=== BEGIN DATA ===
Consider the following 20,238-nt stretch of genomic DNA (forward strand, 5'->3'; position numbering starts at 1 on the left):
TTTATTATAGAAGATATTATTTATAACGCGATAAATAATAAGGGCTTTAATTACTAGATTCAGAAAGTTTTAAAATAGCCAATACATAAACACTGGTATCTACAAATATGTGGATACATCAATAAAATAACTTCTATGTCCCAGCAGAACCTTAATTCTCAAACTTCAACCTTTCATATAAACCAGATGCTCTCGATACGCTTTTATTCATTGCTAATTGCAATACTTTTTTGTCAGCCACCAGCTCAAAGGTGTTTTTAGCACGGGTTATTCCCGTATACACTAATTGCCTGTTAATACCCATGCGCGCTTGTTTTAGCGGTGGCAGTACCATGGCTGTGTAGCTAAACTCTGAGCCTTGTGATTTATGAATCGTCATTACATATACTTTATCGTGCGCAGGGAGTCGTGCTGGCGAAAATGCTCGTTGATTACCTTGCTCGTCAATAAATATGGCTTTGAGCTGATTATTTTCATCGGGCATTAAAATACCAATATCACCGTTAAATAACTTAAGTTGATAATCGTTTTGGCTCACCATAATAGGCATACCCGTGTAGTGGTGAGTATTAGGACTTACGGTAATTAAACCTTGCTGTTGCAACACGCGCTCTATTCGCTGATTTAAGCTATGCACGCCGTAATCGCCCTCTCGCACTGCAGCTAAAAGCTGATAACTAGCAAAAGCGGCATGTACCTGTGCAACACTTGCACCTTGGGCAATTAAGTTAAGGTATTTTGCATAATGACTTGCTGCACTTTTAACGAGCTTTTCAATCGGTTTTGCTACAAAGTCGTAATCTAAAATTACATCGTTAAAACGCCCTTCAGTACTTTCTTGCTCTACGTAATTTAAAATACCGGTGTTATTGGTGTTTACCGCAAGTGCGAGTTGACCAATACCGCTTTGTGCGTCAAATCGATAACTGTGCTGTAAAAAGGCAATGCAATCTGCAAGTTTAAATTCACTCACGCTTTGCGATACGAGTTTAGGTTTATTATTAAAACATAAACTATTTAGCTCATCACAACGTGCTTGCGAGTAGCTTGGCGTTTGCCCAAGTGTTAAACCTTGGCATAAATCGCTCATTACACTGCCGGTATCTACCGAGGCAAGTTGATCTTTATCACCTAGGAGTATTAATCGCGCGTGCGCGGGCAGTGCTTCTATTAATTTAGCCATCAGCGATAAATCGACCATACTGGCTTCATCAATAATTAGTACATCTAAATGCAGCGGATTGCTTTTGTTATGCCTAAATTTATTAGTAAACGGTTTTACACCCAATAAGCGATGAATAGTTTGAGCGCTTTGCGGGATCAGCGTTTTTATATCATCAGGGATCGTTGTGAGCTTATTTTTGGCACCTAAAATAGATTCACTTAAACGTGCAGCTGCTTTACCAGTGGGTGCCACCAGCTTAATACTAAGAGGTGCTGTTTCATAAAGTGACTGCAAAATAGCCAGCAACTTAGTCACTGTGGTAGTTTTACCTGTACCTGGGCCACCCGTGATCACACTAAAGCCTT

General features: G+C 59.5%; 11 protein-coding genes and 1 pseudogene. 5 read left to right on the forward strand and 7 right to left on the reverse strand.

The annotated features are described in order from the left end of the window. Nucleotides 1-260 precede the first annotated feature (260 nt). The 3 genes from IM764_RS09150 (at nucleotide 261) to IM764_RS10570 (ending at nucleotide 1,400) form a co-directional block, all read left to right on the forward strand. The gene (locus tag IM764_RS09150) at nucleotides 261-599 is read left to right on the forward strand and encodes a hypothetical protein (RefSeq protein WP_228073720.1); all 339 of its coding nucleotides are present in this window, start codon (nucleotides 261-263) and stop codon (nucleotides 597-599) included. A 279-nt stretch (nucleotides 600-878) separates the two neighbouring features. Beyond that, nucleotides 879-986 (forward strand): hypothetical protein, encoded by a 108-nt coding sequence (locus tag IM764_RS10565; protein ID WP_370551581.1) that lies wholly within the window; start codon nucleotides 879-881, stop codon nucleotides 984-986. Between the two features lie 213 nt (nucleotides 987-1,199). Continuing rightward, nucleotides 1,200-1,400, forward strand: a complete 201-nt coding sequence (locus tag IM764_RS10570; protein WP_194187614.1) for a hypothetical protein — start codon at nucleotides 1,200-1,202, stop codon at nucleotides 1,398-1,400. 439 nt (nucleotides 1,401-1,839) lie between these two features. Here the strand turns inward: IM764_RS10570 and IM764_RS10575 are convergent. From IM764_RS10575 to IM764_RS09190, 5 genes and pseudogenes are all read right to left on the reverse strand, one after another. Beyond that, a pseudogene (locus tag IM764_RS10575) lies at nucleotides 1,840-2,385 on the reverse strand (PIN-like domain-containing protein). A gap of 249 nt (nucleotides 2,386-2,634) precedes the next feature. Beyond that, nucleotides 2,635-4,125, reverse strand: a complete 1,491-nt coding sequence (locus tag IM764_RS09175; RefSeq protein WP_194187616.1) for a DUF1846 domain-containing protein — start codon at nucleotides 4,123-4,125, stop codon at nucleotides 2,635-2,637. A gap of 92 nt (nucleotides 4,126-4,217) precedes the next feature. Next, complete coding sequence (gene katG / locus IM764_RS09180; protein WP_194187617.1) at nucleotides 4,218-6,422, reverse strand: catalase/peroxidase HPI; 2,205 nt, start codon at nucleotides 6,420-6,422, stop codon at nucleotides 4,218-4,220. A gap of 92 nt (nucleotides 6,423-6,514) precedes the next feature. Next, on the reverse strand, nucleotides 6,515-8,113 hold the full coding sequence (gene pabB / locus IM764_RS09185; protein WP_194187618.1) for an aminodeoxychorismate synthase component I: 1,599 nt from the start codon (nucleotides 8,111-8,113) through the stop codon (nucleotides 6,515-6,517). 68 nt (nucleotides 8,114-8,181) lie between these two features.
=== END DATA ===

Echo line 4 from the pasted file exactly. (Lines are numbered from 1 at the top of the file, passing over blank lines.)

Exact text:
The annotated features are described in order from the left end of the window. Nucleotides 1-260 precede the first annotated feature (260 nt). The 3 genes from IM764_RS09150 (at nucleotide 261) to IM764_RS10570 (ending at nucleotide 1,400) form a co-directional block, all read left to right on the forward strand. The gene (locus tag IM764_RS09150) at nucleotides 261-599 is read left to right on the forward strand and encodes a hypothetical protein (RefSeq protein WP_228073720.1); all 339 of its coding nucleotides are present in this window, start codon (nucleotides 261-263) and stop codon (nucleotides 597-599) included. A 279-nt stretch (nucleotides 600-878) separates the two neighbouring features. Beyond that, nucleotides 879-986 (forward strand): hypothetical protein, encoded by a 108-nt coding sequence (locus tag IM764_RS10565; protein ID WP_370551581.1) that lies wholly within the window; start codon nucleotides 879-881, stop codon nucleotides 984-986. Between the two features lie 213 nt (nucleotides 987-1,199). Continuing rightward, nucleotides 1,200-1,400, forward strand: a complete 201-nt coding sequence (locus tag IM764_RS10570; protein WP_194187614.1) for a hypothetical protein — start codon at nucleotides 1,200-1,202, stop codon at nucleotides 1,398-1,400. 439 nt (nucleotides 1,401-1,839) lie between these two features. Here the strand turns inward: IM764_RS10570 and IM764_RS10575 are convergent. From IM764_RS10575 to IM764_RS09190, 5 genes and pseudogenes are all read right to left on the reverse strand, one after another. Beyond that, a pseudogene (locus tag IM764_RS10575) lies at nucleotides 1,840-2,385 on the reverse strand (PIN-like domain-containing protein). A gap of 249 nt (nucleotides 2,386-2,634) precedes the next feature. Beyond that, nucleotides 2,635-4,125, reverse strand: a complete 1,491-nt coding sequence (locus tag IM764_RS09175; RefSeq protein WP_194187616.1) for a DUF1846 domain-containing protein — start codon at nucleotides 4,123-4,125, stop codon at nucleotides 2,635-2,637. A gap of 92 nt (nucleotides 4,126-4,217) precedes the next feature. Next, complete coding sequence (gene katG / locus IM764_RS09180; protein WP_194187617.1) at nucleotides 4,218-6,422, reverse strand: catalase/peroxidase HPI; 2,205 nt, start codon at nucleotides 6,420-6,422, stop codon at nucleotides 4,218-4,220. A gap of 92 nt (nucleotides 6,423-6,514) precedes the next feature. Next, on the reverse strand, nucleotides 6,515-8,113 hold the full coding sequence (gene pabB / locus IM764_RS09185; protein WP_194187618.1) for an aminodeoxychorismate synthase component I: 1,599 nt from the start codon (nucleotides 8,111-8,113) through the stop codon (nucleotides 6,515-6,517). 68 nt (nucleotides 8,114-8,181) lie between these two features.